Posts Tagged ‘snow’

Thursday, May 16, 2013

State Run Adirondack Ski Areas Rebound in 2012-13

Whiteface Dec 12 2012According to preliminary data for this year released by the National Ski Areas Association, after a disappointing 2011-12 winter, ski resorts reported an 11% increase in visitation nationally, with a 20% increase in skier visits in the Northeast region.

Not surprisingly given the reduced snowfall last year, results at Gore and Whiteface, both operated by the Olympic Region Development Authority (ORDA), improved significantly for the 2012-13 season. » Continue Reading.


Sunday, March 24, 2013

Cabin Life: Patiently Waiting for Spring

An Old FenceWell, they say that spring is here, but the eighteen inches of snow on the ground out here says otherwise.  While snowshoeing up in the back of the property, I took an old ax handle and checked the snow depth.  There’s still two feet of snow where the sun doesn’t shine.

I needed a break this week.  The wood stove is once again giving me problems with negative pressure causing smoke to come into the cabin.  I would be a lot more worried about this if it was December or January, but since it’s the end of March, it’s really not bothering me that much.  Obviously, the stove and the chimney need to be replaced, but now is not the time for that. » Continue Reading.


Tuesday, March 19, 2013

Backcountry Skiing Over? A Jackrabbit Trail Report

OLYMPUS DIGITAL CAMERAThey were predicting we’d get more than six inches, perhaps a lot more. They were wrong. We got only two or three, which prettified the woods, but it wasn’t enough to turn the season around for backcountry skiers.

There is still hope: the National Weather Services predicts Saranac Lake, where the Explorer office is located, could get three to five more inches over the next few days. Again, not enough to turn the season around, but we’ll take it. And who knows? Maybe this time we’ll get more than predicted. » Continue Reading.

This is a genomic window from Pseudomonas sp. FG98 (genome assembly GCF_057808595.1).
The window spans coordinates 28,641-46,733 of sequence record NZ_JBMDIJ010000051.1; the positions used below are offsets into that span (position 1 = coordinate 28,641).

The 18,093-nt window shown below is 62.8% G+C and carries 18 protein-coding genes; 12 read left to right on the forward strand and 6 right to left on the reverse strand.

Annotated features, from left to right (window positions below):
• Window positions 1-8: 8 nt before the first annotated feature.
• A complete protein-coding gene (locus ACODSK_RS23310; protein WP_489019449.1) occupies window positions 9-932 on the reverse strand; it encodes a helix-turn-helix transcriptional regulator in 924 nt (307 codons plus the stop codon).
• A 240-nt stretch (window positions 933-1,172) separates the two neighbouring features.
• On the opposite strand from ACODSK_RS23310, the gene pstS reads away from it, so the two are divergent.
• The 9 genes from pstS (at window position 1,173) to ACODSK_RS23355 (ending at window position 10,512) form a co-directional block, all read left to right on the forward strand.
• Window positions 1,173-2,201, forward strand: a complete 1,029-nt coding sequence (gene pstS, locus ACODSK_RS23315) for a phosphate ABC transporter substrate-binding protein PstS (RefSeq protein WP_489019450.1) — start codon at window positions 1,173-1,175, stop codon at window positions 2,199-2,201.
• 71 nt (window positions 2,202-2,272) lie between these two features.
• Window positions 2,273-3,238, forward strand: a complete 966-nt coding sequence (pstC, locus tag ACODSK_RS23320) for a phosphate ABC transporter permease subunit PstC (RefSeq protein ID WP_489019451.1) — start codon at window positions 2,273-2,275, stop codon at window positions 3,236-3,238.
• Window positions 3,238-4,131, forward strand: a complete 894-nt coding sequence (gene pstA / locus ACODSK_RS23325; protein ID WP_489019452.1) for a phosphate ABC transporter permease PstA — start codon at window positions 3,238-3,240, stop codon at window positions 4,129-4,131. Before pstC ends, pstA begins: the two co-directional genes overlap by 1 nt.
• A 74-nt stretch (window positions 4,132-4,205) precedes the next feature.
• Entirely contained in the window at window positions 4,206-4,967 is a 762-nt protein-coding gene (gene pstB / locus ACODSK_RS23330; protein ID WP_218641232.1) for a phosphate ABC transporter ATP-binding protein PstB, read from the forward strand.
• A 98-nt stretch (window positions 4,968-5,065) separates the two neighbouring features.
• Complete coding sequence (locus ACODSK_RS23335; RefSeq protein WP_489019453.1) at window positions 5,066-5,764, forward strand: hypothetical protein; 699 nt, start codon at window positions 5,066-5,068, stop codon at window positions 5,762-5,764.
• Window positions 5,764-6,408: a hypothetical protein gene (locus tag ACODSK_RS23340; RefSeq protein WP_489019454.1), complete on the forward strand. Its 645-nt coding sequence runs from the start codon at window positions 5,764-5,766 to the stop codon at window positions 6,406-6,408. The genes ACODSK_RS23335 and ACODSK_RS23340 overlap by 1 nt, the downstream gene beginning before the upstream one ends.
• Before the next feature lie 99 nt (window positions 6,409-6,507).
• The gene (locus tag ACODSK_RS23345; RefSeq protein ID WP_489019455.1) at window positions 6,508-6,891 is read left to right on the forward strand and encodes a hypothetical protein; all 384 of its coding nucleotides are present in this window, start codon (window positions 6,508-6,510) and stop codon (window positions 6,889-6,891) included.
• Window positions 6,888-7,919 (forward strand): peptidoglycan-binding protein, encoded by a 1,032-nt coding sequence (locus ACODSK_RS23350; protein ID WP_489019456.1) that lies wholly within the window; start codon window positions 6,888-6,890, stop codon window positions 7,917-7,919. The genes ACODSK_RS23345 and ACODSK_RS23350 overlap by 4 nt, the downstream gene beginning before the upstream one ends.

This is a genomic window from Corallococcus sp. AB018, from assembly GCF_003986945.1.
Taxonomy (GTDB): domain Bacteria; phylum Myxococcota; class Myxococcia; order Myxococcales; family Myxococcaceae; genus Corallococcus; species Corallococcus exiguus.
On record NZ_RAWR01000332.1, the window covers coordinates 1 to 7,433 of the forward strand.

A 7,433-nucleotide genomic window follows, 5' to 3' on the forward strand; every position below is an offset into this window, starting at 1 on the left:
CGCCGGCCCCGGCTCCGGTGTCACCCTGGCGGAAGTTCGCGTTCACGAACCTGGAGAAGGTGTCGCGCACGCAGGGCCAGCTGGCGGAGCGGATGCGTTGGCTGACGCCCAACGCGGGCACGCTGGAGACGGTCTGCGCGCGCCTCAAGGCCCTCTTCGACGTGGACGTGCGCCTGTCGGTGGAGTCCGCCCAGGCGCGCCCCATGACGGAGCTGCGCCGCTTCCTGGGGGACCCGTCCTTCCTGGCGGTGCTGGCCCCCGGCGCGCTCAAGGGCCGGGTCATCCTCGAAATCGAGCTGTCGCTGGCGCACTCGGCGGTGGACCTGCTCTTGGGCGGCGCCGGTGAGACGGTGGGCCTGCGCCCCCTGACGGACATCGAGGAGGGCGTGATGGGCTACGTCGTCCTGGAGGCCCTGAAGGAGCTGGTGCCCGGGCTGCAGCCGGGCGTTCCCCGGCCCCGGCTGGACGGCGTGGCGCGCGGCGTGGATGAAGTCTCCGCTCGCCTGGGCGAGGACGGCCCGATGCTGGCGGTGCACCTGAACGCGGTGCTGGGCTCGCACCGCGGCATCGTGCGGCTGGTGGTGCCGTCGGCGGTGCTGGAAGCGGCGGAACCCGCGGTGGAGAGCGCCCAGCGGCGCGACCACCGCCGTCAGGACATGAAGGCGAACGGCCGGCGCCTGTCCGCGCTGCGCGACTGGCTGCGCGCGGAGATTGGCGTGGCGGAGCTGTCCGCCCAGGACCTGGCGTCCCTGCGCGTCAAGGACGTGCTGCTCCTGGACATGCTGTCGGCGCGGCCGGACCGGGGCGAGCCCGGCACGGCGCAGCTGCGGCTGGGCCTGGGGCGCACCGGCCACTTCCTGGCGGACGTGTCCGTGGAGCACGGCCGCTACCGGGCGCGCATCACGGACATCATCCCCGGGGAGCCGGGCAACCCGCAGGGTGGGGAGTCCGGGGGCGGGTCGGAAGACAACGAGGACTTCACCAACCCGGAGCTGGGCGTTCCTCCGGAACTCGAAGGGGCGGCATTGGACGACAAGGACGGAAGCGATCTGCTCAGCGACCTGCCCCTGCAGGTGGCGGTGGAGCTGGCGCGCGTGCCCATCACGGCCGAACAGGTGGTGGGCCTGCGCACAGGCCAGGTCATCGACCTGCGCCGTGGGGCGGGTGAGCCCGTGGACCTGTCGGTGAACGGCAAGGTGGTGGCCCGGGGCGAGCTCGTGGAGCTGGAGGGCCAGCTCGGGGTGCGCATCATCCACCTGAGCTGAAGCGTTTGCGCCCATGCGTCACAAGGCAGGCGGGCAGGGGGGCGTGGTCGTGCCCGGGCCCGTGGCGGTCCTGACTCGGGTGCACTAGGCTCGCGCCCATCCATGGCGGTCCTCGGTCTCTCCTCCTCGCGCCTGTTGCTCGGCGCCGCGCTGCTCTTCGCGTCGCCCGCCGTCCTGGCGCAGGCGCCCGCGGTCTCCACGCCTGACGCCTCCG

Tuesday, March 19, 2013

Waiting For Spring: No Robins Yet!

American Robin by Wikimedia user MdfThe date of the first day of spring varies greatly, as the starting point of this anticipated time of the year depends upon how this season is defined. For those that rely on the calendar, spring begins on Wednesday, as this is when our tilted planet is at a particular position in its orbit around the sun.

For individuals more attuned to meteorology and climatology, spring officially starts on March 1st, as this is when a change in weather patterns traditionally commences. For many back-yard naturalists and people interested in something more noticeable, the sighting of a robin marks the onset of spring. » Continue Reading.


Sunday, March 3, 2013

Cabin Life: The Paradox of the Season

IciclesIt’s forty degrees, the icicles are dripping snowmelt off the roof, and it’s snowing out.  Today seems to be a perfect example of the paradox of the season.  March starts tomorrow, and the end of winter is in sight.  But there’s a pretty solid likelihood of getting a bunch more snow, as well as days and nights that are bitterly cold.

This, for me, is often the toughest time of the year.  I’m still enjoying the winter skiing and snowshoeing, as well as the sight of the white woods.  But as we get deeper into March and closer to my birthday, I start getting antsy for spring to be here.  Last year, there wasn’t really a part of the winter like this, seeing as it was so warm and light on snow.  I mean, I went canoeing on my birthday in late March last year.  That was definitely a first for me. » Continue Reading.


Monday, January 14, 2013

Sportsman Billy Spinner: Famous Folk Weather Forecaster

1938 Nov prediction 4WClimate change; global warming; superstorms; extended droughts; the hottest year ever; December tornadoes; on and on it goes. Changes are happening everywhere. Even here at home this year, worms and bugs on our sidewalk in mid-December! There have been so many devastating storms and floods and fires. We do benefit from modern forecasters using the most advanced technology to predict the weather, helping us to avoid any big surprises, or to at least prepare.